If you’re reading this on this website, you’re undoubtedly aware that bitcoin has been in a rough patch. The cryptocurrency has struggled for much of 2018, which is particularly disappointing to some proponents and investors following its late-2017 takeoff. Many are still of the belief that bitcoin will climb toward the end of the year, but at this point that doesn’t seem the case. It’s always been a difficult market to predict. Given that we know how a bullish bitcoin market can look however, it’s interesting to think about what might be holding it back from more sustained strength. And as a point of interest, PayPal feels relevant in this conversation.
Incidentally, former PayPal CEO Bill Harris recently had some harsh words for bitcoin and cryptocurrency in general, stating that it’s useless as a payment mechanism and ridiculous as a store of value. There are plenty of crypto critics who will quickly agree with Harris, and he may be proven right in the long-term. His comments clash with the actual value of bitcoin, even now, however, and invite comparisons with PayPal. In this case, we’re wondering – would bitcoin be more useful as a payment mechanism or less “ridiculous” as a store of value specifically if PayPal weren’t in its way?
The clear benefit would be in retail. We think of bitcoin in fairly complex terms at this point, and the more we consider cryptocurrency in general the more complicated the picture gets. In a very fundamental way though, these currencies were created to provide an easy and reliable means of digital payment. Unfortunately, that’s what PayPal has already done for a long time. Naturally there are plenty of other differences between the two methods, but this is where serious bitcoin proponents sometimes have a hard time putting themselves in the shoes of beginners. For a lot of people, they’re essentially two competing means of making digital payments – and PayPal has almost all of the retail utility on its side. Were it not an option, bitcoin could conceivably expand further into more useful retail areas, with more people tempted to adopt it to make online finances more convenient.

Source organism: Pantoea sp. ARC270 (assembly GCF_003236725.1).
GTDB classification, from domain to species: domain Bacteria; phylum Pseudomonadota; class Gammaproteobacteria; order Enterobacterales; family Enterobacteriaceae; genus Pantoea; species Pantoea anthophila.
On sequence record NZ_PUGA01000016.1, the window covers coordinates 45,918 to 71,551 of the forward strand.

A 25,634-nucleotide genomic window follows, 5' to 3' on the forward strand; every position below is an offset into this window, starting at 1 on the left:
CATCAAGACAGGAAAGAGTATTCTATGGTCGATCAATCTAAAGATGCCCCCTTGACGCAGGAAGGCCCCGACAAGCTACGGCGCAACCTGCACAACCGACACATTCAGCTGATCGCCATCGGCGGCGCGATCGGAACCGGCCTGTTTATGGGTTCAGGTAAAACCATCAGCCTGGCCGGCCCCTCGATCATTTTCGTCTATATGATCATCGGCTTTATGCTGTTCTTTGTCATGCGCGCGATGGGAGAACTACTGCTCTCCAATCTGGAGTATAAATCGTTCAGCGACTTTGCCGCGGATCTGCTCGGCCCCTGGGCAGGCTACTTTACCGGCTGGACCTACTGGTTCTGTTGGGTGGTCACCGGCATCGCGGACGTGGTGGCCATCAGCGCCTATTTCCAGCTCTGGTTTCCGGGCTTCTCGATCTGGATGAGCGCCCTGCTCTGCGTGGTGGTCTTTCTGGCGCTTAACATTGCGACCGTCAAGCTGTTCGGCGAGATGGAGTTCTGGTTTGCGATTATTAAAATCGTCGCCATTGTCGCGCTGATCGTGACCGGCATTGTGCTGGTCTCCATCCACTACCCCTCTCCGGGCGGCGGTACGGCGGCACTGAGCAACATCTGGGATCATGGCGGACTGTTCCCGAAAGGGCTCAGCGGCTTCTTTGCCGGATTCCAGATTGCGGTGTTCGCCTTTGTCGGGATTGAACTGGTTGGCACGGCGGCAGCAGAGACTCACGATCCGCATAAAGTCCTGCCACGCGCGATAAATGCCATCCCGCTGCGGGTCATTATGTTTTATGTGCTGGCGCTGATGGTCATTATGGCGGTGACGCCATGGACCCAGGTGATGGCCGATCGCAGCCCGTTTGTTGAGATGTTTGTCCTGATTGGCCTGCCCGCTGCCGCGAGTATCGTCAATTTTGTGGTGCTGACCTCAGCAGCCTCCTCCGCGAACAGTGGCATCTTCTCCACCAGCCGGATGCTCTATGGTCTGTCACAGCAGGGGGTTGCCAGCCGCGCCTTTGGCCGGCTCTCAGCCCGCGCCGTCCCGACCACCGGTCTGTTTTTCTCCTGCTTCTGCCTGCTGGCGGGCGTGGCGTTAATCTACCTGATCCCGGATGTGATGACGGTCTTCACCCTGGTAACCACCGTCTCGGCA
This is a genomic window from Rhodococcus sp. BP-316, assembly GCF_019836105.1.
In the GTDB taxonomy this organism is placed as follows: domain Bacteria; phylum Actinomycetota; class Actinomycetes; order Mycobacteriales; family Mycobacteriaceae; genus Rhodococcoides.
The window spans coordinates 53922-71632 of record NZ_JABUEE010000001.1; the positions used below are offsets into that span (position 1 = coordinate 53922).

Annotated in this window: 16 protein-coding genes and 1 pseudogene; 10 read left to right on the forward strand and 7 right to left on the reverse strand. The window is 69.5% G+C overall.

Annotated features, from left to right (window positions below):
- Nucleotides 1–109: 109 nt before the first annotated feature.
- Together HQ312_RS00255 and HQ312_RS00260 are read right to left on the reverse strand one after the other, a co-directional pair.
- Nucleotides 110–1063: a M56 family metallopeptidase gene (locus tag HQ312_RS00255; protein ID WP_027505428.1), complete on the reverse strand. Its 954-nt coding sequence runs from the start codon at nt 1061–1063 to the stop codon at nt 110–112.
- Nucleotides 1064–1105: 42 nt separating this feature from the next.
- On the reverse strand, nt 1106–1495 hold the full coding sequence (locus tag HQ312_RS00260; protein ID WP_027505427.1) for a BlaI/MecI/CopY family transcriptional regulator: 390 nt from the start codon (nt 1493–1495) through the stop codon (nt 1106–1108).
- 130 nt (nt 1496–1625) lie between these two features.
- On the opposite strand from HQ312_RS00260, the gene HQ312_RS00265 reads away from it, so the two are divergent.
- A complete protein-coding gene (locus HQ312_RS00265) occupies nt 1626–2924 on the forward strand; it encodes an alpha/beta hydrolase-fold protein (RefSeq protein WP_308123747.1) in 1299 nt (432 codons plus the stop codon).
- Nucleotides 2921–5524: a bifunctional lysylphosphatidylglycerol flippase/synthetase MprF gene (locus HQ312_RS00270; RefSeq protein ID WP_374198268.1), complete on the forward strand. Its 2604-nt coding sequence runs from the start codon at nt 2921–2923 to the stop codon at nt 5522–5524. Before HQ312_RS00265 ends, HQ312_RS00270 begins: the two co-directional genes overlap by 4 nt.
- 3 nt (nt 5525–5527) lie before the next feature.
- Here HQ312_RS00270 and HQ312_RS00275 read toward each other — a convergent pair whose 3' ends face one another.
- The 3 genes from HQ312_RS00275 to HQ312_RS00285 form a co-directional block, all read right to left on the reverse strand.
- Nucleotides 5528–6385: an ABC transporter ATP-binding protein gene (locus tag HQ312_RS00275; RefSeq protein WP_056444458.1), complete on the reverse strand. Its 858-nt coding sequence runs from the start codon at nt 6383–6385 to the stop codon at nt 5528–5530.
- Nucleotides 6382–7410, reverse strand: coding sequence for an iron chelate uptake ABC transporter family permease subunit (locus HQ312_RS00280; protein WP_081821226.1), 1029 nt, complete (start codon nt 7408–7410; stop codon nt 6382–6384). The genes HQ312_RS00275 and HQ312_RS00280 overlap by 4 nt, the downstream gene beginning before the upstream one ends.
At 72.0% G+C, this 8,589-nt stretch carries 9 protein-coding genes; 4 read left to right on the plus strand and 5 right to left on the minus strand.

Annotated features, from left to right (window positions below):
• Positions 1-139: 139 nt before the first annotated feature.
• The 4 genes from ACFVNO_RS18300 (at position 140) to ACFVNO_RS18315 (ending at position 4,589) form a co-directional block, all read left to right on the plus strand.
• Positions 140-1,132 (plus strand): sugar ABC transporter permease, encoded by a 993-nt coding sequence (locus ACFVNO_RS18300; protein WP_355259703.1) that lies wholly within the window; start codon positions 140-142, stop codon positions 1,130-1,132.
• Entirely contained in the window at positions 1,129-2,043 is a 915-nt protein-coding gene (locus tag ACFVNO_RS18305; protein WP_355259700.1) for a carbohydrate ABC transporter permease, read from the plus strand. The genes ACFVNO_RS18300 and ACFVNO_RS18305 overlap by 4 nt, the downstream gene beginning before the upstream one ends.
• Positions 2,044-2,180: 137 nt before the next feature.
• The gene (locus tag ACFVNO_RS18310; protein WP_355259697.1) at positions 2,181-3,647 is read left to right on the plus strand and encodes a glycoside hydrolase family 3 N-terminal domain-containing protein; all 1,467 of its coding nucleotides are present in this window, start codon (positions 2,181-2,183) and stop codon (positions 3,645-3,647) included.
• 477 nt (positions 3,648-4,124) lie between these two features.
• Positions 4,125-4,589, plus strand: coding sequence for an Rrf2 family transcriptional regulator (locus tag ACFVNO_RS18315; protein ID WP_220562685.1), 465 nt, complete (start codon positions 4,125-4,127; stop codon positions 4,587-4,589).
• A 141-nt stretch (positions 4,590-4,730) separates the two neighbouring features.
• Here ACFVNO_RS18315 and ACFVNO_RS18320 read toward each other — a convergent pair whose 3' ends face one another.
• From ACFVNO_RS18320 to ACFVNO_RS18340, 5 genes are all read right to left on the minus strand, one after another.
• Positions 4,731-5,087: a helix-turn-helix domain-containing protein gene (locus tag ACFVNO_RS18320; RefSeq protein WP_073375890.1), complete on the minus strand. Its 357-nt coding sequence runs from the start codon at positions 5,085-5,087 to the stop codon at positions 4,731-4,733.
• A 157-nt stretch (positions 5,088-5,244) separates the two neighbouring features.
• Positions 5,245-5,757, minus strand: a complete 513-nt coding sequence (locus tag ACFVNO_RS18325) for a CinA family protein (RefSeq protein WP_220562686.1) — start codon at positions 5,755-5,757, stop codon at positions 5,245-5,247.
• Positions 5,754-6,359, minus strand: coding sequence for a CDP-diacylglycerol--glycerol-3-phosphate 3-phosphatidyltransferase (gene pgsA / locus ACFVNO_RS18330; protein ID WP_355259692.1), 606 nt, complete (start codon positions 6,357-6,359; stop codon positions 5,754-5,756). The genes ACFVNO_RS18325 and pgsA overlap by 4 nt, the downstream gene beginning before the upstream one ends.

On a similar note, there’s something to be said for the online gaming and casino business. Serving tens of millions of customers across international borders, this is a huge industry, and one in which lots of gaming platforms now accept PayPal transactions for deposits. As it happens, a few platforms – typically smaller ones – have also started accepting bitcoin and other cryptocurrencies. And as with retail this only makes one wonder what would happen if PayPal hadn’t gotten there first. Without PayPal’s availability at online gaming sites, there could be more demand for bitcoin, and thus more adoption.
Another space that’s emerging as something of a battlefield between payment processing and alternative currency is alternative banking. PayPal is leading the way in a race of processors determined to offer traditional banking services, encouraging people to take their finances into their own hands. Things like direct deposit, debit cards, and more help PayPal to more or less replace personal banks in a lot of cases – which isn’t in direct conflict with bitcoin, but which does theoretically negate some of its utility. Because it’s billed as an alternative to fiat currency, cryptocurrency itself can function as something of an answer to those who would prefer not to be at the mercy of their banks. With PayPal and some of its counterparts already providing outlets for this though, bitcoin isn’t exactly in first place as a choice for people who want to detach from banks.
This is not to say that bitcoin would automatically thrive without popular payment processors. It does seem however that PayPal is at least partially blocking its growth in a few areas.